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The desensitization of mass shootings

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The desensitization of mass shootings

Graphic by Amanda Huang

Graphic by Amanda Huang

Graphic by Amanda Huang

Graphic by Amanda Huang

Annika Agni, Staff Writer

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Last year, there were 340 mass shootings in America. That’s an average of almost one every day. Yet, many of them didn’t even make national headlines. As the years have gone by, it seems as though mass shootings have become so common that we don’t react to them the way we used to.

What once used to be an appalling incident has become a frequent and only mildly shocking occurrence that doesn’t even consistently get news coverage anymore. As it has become more frequent, we haven’t realized that there once was a time not too long ago when mass shootings were almost unheard of. We have become so desensitized to mass shootings that we have forgotten to demand change.

Mass shootings are defined by shootings in which four or more people are shot and killed or injured, not including the shooter, and there have been even more shootings that don’t fit this set of qualifications. As of Feb. 26, there have been 47 mass shootings in 2019 alone.

For those with loved ones who have died from gun violence, or the survivors who made it out alive, the day of the shooting will forever be etched into their memories. Meanwhile, for the rest of us, it’s another instance of an increasingly common tragedy that we have become far too accustomed to. It still horrifies and shocks us, but we move on with our lives quickly, often without nearly enough of a second thought. We know it’s only a matter of time until the next one, but nobody ever thinks it could happen to them.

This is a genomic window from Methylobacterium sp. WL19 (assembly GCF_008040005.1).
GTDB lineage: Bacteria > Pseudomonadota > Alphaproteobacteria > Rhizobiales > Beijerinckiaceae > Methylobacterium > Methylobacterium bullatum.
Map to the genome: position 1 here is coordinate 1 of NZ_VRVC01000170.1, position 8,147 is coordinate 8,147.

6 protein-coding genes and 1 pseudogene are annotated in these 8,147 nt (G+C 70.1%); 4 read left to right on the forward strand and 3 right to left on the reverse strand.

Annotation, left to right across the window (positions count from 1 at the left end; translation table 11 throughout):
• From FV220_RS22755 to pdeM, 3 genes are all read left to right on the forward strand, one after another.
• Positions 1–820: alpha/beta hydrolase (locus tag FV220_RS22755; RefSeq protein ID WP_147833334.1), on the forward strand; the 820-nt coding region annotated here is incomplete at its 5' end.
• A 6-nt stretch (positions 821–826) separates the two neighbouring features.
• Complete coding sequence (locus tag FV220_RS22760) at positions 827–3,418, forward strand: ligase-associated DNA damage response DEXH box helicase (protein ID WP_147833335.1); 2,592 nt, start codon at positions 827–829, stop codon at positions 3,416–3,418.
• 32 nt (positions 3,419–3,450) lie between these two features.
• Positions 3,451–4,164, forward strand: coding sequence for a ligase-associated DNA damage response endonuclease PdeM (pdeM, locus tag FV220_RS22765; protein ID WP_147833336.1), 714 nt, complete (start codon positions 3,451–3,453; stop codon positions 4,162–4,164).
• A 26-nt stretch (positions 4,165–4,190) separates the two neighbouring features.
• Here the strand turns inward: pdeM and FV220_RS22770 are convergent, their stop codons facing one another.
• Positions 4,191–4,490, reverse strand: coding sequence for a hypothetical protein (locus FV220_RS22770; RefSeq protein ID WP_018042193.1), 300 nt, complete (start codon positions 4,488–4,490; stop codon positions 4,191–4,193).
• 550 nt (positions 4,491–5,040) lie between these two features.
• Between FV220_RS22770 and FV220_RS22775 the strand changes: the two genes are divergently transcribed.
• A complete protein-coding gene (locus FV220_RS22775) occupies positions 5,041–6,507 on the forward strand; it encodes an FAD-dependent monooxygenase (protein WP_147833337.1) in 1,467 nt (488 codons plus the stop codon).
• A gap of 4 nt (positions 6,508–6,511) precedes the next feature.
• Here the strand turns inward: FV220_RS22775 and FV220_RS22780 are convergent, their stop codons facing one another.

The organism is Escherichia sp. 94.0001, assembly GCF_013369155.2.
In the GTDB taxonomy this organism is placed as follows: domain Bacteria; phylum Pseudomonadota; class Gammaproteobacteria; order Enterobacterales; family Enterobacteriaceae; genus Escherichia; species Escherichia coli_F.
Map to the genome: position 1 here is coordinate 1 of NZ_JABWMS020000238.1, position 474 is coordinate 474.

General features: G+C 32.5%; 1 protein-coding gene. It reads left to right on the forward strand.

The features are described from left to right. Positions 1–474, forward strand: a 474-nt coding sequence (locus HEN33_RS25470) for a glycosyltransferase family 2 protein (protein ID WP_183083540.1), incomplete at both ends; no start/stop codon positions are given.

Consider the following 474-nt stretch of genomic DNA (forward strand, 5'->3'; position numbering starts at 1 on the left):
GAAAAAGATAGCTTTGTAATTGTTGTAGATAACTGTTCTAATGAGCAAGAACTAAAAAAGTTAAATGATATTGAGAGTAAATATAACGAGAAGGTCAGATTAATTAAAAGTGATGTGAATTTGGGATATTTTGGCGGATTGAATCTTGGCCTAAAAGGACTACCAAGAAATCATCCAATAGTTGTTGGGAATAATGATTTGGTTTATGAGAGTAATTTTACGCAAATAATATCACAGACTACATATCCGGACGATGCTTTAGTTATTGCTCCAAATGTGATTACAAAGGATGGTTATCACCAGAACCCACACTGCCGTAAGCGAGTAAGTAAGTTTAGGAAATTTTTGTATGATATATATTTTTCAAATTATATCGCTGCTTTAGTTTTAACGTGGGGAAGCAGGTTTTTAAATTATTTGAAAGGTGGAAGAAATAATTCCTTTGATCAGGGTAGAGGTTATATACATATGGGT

There may be a psychological reason that explains our decreased response to mass shootings. Charles Figley, the director of the Traumatology Institute and a professor of social work at Tulane University, observed the response to the Parkland shooting.

“There are two primary methods of dealing with a traumatic event: to respond, or to put it out of your mind. That’s what’s happening now,” Figley said. “We’re still shocked, but we watch the people in the communities where this has happened, and we see their shock, their unpreparedness. We think, ‘There is nothing they could have done.’ The more frequently this happens, the more it reminds people there’s nothing they can do, so they put it out of their minds.”

Additionally, one lab study was able to measure desentization in subjects who were exposed to varying levels of media violence. When referring to this study, Traci M. Kennedy, a postdoctoral researcher at the University of Pittsburgh, stated, “Those who are assigned to view higher levels of violence do show signs of desensitization, even within a few hours. They become habituated to the violence, they’re less scared or just less responsive, and show lower levels of empathy toward the victims.” It seems that our change in response may very well be psychological, and astonishingly enough, we are somehow becoming less sympathetic to victims as shootings occur more frequently.

If we continue to accept that mass shootings will always be a constant in our country, then how can we ever hope to makes the changes we need to in order to prevent it? If shootings don’t even become national news until a “significant” amount of people die, then how will we ever realize that even one, two, or three deaths or even injuries from a shooting is more than there ever should be?

If our own emotional reactions are blocked in response to such horrific events, how can we ever again fully realize the magnitude of the problem? The desensitization of mass shootings is a much more important issue than previously thought, as they are leading us to minimize the extent of the horrific event that occurs. Until we deem mass shootings as absolutely unacceptable, we destroy any hope of one day living in a world without them.

 

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